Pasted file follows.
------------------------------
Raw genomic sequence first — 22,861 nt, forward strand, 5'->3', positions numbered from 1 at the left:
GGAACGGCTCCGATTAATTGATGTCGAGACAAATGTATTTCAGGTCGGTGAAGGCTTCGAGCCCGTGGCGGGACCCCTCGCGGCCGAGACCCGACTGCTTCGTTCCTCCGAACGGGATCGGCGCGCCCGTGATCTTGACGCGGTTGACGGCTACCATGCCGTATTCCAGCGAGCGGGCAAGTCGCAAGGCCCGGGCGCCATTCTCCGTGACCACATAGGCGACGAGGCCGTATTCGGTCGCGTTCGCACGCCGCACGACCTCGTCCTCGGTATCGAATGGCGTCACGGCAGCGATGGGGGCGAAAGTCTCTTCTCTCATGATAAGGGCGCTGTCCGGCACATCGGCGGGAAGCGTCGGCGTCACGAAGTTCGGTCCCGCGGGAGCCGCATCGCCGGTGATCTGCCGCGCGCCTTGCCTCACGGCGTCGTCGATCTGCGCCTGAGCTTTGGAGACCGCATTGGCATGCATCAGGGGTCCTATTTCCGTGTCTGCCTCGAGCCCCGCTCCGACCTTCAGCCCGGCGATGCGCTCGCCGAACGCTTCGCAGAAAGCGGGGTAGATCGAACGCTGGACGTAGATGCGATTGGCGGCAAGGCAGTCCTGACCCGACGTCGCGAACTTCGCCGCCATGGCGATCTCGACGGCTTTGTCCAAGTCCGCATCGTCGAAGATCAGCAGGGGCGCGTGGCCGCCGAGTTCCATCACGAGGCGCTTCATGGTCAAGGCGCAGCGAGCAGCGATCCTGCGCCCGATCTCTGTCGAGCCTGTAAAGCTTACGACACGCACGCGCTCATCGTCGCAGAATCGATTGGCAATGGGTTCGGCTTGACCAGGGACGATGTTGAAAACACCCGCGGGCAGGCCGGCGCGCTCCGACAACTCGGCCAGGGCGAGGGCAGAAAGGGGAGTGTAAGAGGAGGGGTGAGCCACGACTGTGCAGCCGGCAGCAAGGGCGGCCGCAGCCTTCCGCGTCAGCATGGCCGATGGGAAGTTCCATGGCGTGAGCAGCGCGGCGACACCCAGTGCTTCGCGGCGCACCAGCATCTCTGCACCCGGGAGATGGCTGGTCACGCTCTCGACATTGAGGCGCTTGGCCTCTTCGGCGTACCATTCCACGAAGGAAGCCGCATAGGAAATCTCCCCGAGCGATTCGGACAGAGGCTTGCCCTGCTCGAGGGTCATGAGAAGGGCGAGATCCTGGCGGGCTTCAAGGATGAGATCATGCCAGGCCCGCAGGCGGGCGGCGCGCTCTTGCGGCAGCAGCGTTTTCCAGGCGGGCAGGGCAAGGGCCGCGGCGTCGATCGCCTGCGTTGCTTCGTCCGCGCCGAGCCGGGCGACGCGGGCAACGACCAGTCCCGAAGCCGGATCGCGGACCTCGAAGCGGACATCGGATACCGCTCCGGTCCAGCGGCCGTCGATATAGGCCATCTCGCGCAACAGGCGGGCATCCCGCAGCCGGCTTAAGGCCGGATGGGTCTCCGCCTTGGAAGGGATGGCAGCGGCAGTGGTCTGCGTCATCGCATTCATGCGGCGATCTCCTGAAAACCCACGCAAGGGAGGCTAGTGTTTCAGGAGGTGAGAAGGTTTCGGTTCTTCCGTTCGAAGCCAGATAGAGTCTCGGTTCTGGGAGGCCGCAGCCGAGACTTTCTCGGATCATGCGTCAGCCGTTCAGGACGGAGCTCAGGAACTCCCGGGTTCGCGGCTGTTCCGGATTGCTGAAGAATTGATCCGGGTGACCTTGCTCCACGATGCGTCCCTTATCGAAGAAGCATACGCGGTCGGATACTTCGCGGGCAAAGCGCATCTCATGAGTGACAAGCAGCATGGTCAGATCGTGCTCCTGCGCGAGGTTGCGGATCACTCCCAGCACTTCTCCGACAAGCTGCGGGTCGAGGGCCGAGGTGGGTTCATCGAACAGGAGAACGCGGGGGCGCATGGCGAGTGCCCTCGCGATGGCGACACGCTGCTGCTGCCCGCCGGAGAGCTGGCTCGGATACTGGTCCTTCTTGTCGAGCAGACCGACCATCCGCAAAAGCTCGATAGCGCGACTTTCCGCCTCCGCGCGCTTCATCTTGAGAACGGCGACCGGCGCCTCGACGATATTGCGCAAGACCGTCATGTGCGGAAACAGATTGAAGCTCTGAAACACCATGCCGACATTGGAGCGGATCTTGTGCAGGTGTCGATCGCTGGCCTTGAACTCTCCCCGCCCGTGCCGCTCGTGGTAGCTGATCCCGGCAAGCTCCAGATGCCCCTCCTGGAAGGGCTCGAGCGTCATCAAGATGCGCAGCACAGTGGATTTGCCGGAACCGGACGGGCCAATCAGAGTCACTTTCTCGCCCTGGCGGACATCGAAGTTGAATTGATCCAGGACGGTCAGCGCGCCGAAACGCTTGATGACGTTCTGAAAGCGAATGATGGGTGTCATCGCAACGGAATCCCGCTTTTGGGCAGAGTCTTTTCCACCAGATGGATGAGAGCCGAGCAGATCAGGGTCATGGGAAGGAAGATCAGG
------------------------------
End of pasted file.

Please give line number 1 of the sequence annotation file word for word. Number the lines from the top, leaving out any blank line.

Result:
Raw genomic sequence first — 22,861 nt, forward strand, 5'->3', positions numbered from 1 at the left: